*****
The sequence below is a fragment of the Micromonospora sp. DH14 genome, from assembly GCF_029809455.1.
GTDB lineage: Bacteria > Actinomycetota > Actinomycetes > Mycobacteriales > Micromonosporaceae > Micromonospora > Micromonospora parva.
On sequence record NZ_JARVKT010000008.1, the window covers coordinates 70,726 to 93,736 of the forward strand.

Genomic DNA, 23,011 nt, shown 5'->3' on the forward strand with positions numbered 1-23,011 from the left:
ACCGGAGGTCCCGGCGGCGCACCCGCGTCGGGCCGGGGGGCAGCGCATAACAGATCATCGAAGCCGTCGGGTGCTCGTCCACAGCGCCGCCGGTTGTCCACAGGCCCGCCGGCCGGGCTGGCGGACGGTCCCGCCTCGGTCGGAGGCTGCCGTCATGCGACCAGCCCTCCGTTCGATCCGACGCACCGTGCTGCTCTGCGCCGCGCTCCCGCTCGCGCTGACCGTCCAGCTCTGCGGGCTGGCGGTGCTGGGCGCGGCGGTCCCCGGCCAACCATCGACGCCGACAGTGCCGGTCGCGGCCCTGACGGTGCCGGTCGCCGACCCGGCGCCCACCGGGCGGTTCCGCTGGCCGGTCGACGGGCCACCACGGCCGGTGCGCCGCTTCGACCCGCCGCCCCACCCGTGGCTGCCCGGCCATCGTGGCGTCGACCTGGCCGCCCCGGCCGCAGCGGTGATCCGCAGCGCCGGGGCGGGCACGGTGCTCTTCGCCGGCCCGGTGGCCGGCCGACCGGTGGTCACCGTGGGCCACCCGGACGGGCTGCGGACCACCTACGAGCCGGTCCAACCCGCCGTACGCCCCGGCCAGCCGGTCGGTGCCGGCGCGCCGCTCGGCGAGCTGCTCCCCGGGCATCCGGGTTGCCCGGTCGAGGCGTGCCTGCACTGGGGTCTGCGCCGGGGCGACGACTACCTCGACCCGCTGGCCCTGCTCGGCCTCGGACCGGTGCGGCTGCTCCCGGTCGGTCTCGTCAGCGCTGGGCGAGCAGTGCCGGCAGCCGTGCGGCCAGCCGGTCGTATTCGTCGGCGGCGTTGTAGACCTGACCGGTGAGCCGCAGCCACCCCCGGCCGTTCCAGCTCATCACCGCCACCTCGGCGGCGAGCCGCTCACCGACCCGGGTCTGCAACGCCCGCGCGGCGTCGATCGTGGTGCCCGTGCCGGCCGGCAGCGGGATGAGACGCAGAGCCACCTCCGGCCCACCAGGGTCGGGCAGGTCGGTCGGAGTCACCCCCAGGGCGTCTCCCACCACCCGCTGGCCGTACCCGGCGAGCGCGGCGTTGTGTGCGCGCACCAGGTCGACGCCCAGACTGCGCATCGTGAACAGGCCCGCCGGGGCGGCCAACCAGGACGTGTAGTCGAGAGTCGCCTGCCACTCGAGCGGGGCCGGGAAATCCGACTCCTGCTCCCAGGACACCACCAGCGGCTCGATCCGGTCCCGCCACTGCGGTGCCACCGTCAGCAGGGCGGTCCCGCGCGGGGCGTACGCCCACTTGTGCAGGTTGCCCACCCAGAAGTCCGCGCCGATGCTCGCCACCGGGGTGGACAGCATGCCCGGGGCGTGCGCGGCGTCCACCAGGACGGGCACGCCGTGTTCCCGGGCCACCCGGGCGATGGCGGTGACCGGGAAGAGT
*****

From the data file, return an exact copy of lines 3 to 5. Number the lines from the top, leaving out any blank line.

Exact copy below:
On sequence record NZ_JARVKT010000008.1, the window covers coordinates 70,726 to 93,736 of the forward strand.

Genomic DNA, 23,011 nt, shown 5'->3' on the forward strand with positions numbered 1-23,011 from the left:
ACCGGAGGTCCCGGCGGCGCACCCGCGTCGGGCCGGGGGGCAGCGCATAACAGATCATCGAAGCCGTCGGGTGCTCGTCCACAGCGCCGCCGGTTGTCCACAGGCCCGCCGGCCGGGCTGGCGGACGGTCCCGCCTCGGTCGGAGGCTGCCGTCATGCGACCAGCCCTCCGTTCGATCCGACGCACCGTGCTGCTCTGCGCCGCGCTCCCGCTCGCGCTGACCGTCCAGCTCTGCGGGCTGGCGGTGCTGGGCGCGGCGGTCCCCGGCCAACCATCGACGCCGACAGTGCCGGTCGCGGCCCTGACGGTGCCGGTCGCCGACCCGGCGCCCACCGGGCGGTTCCGCTGGCCGGTCGACGGGCCACCACGGCCGGTGCGCCGCTTCGACCCGCCGCCCCACCCGTGGCTGCCCGGCCATCGTGGCGTCGACCTGGCCGCCCCGGCCGCAGCGGTGATCCGCAGCGCCGGGGCGGGCACGGTGCTCTTCGCCGGCCCGGTGGCCGGCCGACCGGTGGTCACCGTGGGCCACCCGGACGGGCTGCGGACCACCTACGAGCCGGTCCAACCCGCCGTACGCCCCGGCCAGCCGGTCGGTGCCGGCGCGCCGCTCGGCGAGCTGCTCCCCGGGCATCCGGGTTGCCCGGTCGAGGCGTGCCTGCACTGGGGTCTGCGCCGGGGCGACGACTACCTCGACCCGCTGGCCCTGCTCGGCCTCGGACCGGTGCGGCTGCTCCCGGTCGGTCTCGTCAGCGCTGGGCGAGCAGTGCCGGCAGCCGTGCGGCCAGCCGGTCGTATTCGTCGGCGGCGTTGTAGACCTGACCGGTGAGCCGCAGCCACCCCCGGCCGTTCCAGCTCATCACCGCCACCTCGGCGGCGAGCCGCTCACCGACCCGGGTCTGCAACGCCCGCGCGGCGTCGATCGTGGTGCCCGTGCCGGCCGGCAGCGGGATGAGACGCAGAGCCACCTCCGGCCCACCAGGGTCGGGCAGGTCGGTCGGAGTCACCCCCAGGGCGTCTCCCACCACCCGCTGGCCGTACCCGGCGAGCGCGGCGTTGTGTGCGCGCACCAGGTCGACGCCCAGACTGCGCATCGTGAACAGGCCCGCCGGGGCGGCCAACCAGGACGTGTAGTCGAGAGTCGCCTGCCACTCGAGCGGGGCCGGGAAATCCGACTCCTGCTCCCAGGACACCACCAGCGGCTCGATCCGGTCCCGCCACTGCGGTGCCACCGTCAGCAGGGCGGTCCCGCGCGGGGCGTACGCCCACTTGTGCAGGTTGCCCACCCAGAAGTCCGCGCCGATGCTCGCCACCGGGGTGGACAGCATGCCCGGGGCGTGCGCGGCGTCCACCAGGACGGGCACGCCGTGTTCCCGGGCCACCCGGGCGATGGCGGTGACCGGGAAGAGT